• In yet another example of our Tory government failing black communities in Britain, father-of two-Joseph Nembhard was separated from his wife and young children. He has been told that he will be deported and placed on a charter flight to Jamaica on Tuesday 11 February.
• Another day, another cringeworthy editorial blunder for the BBC, who apologised after showing video footage of Lakers forward LeBron James whilst reporting the death of NBA legend Kobe Bryant, blaming it on “human error”.
• Jamaican reggae musician Koffee made Grammys history this year, becoming the youngest person to win Best Reggae Album for her debut album Rapture. She is also the first woman to take home the prestigious award.
• Ciaran Thapar wrote an electric piece for GQ in a special report. He interviewed four British Asians in public life about how they have faced discrimination, writing that the consensus is “disheartening”.
• Conservative MP for Romsey and Southampton North Caroline Nokes has been made Parliament’s new equalities chief, despite voting against same-sex marriage in 2013.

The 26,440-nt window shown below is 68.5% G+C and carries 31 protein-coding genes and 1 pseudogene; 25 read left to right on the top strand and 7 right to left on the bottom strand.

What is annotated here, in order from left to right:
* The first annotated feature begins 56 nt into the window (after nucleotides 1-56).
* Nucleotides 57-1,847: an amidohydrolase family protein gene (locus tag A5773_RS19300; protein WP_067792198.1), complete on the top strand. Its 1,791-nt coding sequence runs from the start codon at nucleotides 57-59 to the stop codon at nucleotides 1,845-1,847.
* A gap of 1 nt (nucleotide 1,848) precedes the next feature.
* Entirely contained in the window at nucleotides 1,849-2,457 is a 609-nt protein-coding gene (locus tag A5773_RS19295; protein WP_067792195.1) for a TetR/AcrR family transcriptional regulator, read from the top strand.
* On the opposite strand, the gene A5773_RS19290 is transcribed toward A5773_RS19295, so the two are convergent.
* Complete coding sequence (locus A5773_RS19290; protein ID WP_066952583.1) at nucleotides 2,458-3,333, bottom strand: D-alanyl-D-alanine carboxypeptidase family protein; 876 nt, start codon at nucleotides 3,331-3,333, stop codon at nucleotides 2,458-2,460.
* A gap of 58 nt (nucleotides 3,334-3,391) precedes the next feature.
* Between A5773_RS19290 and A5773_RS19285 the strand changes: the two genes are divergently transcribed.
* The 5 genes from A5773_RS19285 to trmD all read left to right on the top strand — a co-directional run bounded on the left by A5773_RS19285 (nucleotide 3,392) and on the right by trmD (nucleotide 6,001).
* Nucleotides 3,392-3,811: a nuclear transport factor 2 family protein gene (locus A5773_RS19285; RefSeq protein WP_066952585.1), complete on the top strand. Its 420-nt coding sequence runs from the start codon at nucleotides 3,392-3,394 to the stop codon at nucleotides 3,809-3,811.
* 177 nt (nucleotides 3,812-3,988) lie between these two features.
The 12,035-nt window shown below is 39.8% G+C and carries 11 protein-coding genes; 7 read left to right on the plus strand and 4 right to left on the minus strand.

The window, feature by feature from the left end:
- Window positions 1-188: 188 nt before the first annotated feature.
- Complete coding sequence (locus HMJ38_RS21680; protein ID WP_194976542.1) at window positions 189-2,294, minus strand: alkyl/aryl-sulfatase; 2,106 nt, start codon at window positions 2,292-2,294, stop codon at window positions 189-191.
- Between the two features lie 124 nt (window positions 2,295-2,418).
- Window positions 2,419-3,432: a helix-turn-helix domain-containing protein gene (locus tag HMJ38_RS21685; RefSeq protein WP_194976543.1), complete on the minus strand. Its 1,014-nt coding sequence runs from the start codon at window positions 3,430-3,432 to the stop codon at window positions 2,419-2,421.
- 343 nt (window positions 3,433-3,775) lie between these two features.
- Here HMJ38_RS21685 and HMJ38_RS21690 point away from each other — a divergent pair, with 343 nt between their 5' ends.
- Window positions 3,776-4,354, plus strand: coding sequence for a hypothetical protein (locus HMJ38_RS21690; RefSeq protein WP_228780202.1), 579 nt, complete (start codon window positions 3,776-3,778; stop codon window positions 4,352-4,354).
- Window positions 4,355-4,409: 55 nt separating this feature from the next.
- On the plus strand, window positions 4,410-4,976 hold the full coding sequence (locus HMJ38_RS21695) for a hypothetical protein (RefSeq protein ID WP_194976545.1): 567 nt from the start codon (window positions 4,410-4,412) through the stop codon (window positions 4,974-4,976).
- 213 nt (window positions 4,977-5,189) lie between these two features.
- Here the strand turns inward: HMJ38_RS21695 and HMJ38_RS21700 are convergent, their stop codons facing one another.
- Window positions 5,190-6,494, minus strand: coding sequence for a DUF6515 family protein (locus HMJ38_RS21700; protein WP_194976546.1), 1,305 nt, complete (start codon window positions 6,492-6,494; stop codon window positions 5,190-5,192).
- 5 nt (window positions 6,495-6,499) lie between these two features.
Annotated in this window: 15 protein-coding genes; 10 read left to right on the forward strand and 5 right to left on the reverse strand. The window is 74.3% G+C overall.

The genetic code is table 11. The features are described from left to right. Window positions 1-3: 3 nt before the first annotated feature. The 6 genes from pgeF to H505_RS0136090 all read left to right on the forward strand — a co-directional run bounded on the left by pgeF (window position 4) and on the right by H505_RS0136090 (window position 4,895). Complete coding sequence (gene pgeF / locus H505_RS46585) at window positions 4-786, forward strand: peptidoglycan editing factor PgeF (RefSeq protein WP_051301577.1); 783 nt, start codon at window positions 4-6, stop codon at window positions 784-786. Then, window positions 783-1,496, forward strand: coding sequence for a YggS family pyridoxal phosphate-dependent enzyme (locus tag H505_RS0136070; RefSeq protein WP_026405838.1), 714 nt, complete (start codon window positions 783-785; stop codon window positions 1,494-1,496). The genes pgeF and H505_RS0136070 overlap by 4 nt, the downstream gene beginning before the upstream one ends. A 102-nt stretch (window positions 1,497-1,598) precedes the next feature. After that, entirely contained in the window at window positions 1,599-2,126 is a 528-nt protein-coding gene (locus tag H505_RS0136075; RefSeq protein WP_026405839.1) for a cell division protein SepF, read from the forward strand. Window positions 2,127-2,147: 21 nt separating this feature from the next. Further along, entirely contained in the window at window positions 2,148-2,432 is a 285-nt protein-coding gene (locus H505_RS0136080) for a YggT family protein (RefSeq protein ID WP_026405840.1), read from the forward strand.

• US television network Bravo TV announced the launch of a new reality TV show called Family Karma, which will feature an all Indian-American cast.
• David Schwimmer, most notable for his role as Ross Geller in Friends, told the Guardian he was “well aware of the lack of diversity”. However, he faced backlash after hypothesising that there should be an “all-black” version of the popular 90s sitcom, with many pointing out that Living Single was in fact just that.